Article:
Everyone knows that the first rule in any emergency is to get down to the local supermarket and buy an obscene amount of toilet paper and canned goods, ideally clearing the shelves so that no one else can get a look in. And everyone is doing a spectacular job of of it.
So much so in fact, that Tesco is enforcing a five item limit on essential food and household goods like dry pasta, UHT milk, and antibacterial wipes and sprays, both in-store and online. If you need a retailer to tell you that buying up all the shit so that customers with a brain can't pop in for their regular weekly shop because it's all at your house, you need to stop. Climb out of the fort you've constructed out of packs of pasta because the cupboards are overrun with hand sanitiser, and take a good look a how bloody stupid you are. If there's a shortage, you are literally causing it.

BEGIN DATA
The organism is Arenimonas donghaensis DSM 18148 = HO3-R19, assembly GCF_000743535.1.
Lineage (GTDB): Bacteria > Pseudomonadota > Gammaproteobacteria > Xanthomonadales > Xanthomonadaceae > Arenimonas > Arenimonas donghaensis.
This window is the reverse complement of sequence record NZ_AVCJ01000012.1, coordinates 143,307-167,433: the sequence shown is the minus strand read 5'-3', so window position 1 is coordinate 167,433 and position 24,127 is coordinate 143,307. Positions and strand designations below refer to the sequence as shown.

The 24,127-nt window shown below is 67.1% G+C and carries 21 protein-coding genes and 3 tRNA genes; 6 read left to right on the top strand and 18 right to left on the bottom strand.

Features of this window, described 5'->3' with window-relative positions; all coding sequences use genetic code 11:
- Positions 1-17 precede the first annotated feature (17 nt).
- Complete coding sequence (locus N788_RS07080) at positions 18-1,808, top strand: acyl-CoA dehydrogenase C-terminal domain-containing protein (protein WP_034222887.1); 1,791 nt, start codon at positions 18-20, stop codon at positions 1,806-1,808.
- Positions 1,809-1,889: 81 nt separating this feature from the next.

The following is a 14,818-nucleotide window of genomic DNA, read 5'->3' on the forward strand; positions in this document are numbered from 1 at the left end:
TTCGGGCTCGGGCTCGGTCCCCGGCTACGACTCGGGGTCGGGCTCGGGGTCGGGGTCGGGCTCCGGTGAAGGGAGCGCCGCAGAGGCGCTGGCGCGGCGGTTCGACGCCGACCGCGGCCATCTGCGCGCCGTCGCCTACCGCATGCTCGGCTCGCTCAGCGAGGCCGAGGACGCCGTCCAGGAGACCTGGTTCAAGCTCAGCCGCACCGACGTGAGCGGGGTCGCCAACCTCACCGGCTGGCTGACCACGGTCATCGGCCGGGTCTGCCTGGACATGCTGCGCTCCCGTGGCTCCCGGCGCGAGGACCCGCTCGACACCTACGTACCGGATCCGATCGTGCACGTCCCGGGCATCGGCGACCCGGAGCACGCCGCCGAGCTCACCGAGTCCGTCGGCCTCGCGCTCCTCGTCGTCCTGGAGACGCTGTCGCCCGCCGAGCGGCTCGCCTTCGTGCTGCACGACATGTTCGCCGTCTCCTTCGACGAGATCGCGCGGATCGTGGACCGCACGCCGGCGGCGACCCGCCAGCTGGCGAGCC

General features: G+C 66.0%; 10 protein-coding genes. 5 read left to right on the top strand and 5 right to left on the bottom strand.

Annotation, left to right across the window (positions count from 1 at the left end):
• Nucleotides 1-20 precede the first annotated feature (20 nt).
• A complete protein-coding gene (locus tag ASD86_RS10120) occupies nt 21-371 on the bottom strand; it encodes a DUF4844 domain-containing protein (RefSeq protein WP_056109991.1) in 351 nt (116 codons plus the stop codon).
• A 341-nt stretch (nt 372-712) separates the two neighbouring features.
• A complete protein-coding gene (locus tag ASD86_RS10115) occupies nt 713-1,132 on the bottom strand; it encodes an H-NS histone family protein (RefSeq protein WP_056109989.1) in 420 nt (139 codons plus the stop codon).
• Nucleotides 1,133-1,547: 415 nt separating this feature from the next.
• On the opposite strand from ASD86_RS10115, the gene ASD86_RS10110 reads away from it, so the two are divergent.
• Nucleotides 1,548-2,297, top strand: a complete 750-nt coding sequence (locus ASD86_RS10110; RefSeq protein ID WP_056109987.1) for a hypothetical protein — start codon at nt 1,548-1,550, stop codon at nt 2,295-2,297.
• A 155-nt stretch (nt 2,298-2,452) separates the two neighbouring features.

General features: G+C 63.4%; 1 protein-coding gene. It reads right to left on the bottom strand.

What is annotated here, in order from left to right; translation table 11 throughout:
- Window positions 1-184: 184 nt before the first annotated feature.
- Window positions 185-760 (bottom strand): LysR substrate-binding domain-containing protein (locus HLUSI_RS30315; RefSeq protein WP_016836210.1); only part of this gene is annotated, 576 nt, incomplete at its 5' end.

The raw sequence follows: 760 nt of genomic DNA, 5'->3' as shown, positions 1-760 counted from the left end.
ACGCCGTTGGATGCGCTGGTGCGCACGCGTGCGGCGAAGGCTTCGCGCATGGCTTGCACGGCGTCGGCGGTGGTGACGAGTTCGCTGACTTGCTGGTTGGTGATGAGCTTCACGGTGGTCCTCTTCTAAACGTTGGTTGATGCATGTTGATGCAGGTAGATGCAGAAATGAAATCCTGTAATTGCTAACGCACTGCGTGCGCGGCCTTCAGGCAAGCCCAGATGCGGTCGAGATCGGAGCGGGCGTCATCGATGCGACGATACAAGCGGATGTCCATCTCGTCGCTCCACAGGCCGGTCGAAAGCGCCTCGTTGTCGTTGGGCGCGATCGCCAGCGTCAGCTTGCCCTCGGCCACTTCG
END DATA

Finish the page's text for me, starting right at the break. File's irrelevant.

Waitrose has similar caps on certain products online, with branches implementing their own limit at their discretion. Meanwhile, Asda and Boots have rolled out restrictions on hand sanitisers, with only two allowed per customer.
The government has reached out to supermarkets to "discuss their response" to the outbreak, while environment secretary George Eustice is set to talk to them further today about "support for vulnerable groups who may be in isolation".
The empty shelves will fill up soon enough, with Andrew Opie, director of food and sustainability at the British Retail Consortium, saying "supply chains remain robust and even where there are challenges, retailers are well-versed in providing measures" to keep shops running smoothly." So expect to see them bristling with products again soon. There's only so much room in a house, so now that the wave of panic buying has washed over us, perhaps we can get a lull and enjoy shopping like normal people again, while the maniacs amongst us eat their way through their new lifetime supply of pasta a la sanitiser. [BBC News]